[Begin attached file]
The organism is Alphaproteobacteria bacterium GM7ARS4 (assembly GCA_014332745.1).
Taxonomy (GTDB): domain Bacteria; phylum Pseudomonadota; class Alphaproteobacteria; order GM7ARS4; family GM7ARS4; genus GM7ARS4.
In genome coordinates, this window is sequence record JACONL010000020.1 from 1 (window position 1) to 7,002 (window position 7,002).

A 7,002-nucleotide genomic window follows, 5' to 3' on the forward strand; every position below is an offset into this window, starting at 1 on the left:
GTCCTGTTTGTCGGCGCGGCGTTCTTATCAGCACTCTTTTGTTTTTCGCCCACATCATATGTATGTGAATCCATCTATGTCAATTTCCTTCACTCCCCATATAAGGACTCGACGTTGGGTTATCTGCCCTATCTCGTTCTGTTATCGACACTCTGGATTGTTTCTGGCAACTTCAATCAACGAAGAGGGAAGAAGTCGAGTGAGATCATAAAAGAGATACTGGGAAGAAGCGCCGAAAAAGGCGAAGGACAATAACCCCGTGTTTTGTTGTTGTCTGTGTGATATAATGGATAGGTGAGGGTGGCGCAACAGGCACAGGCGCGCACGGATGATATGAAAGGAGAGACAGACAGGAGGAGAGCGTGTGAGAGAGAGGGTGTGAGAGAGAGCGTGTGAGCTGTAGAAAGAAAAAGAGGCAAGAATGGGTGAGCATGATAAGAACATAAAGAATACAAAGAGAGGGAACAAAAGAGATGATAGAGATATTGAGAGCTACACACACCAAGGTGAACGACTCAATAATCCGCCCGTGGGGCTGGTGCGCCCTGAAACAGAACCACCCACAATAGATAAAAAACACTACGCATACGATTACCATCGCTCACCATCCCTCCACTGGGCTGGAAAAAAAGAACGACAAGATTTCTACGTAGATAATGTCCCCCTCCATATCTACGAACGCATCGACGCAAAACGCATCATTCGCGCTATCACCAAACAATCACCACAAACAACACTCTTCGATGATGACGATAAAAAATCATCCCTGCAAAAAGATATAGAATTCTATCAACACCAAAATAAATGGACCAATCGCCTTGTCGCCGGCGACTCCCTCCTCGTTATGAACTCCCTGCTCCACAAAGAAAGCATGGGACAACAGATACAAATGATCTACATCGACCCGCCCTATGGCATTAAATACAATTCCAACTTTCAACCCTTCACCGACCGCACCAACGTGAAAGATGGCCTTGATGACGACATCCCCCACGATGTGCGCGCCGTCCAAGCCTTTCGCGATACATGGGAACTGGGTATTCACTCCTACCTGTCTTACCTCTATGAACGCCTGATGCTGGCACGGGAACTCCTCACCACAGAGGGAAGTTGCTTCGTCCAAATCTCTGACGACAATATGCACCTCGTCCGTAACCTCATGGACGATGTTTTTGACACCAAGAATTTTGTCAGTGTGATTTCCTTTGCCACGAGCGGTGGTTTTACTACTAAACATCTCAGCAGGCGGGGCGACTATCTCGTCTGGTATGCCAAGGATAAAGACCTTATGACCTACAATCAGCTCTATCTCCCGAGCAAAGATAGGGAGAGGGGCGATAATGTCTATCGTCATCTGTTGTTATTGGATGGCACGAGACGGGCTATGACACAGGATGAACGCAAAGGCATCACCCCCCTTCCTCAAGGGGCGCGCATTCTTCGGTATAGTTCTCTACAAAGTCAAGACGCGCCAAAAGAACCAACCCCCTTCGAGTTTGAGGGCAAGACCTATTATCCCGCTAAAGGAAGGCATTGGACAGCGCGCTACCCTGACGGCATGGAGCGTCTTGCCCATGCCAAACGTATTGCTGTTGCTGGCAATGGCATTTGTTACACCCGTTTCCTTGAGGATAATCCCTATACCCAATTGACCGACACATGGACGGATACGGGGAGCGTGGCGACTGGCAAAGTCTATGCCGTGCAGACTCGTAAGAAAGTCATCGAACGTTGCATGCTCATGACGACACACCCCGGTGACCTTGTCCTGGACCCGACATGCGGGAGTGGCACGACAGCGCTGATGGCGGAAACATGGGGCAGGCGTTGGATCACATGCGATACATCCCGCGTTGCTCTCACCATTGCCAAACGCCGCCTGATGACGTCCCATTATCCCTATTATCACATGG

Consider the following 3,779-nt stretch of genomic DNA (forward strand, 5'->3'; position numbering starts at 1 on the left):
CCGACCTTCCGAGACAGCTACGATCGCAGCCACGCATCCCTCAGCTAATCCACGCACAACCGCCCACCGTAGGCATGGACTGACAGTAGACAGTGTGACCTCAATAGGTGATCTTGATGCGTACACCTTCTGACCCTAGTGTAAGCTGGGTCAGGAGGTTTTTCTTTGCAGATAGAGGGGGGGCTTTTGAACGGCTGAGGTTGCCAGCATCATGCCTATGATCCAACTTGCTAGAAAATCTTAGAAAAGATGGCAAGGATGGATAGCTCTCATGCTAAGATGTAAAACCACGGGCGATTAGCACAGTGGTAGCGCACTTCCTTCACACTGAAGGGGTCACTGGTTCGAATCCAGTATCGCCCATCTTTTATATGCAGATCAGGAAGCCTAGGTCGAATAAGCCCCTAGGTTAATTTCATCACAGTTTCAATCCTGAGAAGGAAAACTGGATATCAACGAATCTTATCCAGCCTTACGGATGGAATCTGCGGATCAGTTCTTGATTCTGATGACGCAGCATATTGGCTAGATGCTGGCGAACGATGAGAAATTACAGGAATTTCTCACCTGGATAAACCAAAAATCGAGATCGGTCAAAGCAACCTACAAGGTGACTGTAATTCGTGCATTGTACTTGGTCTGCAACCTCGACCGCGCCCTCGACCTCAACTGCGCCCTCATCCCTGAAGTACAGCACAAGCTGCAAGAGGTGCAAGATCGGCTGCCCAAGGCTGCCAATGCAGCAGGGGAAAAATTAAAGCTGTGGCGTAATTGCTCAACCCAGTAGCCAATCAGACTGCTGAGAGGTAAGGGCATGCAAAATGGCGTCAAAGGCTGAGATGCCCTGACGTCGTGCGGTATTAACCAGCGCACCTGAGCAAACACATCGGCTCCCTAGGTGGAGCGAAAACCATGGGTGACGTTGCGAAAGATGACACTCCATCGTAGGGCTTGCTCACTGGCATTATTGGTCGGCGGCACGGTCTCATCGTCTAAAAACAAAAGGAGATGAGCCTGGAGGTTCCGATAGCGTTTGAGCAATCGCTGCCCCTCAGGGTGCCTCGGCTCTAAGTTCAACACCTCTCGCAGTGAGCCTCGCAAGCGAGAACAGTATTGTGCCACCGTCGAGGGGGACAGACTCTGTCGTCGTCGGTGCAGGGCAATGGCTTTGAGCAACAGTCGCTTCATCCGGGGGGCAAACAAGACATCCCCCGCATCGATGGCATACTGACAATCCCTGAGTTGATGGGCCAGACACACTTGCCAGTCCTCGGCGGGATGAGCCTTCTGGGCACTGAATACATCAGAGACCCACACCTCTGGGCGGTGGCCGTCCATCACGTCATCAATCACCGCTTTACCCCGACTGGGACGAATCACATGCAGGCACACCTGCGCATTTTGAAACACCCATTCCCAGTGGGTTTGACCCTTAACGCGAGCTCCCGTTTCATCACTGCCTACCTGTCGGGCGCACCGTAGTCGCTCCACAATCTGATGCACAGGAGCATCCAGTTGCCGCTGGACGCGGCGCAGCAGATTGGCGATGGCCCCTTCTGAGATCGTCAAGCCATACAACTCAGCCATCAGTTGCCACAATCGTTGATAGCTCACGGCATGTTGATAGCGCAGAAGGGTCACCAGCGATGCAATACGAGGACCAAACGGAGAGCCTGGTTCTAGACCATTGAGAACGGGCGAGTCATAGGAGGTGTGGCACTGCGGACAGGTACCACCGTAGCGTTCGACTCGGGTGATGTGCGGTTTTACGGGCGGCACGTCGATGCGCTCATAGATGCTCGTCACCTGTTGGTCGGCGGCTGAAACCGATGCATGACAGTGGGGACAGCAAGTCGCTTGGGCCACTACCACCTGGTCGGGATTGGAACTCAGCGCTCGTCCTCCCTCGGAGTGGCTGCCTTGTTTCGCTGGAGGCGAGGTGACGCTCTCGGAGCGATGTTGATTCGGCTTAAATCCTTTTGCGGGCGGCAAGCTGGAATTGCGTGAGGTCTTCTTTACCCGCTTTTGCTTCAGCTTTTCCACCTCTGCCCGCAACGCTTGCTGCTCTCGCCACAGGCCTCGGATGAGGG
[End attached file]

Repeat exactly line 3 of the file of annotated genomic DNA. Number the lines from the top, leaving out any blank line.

In genome coordinates, this window is sequence record JACONL010000020.1 from 1 (window position 1) to 7,002 (window position 7,002).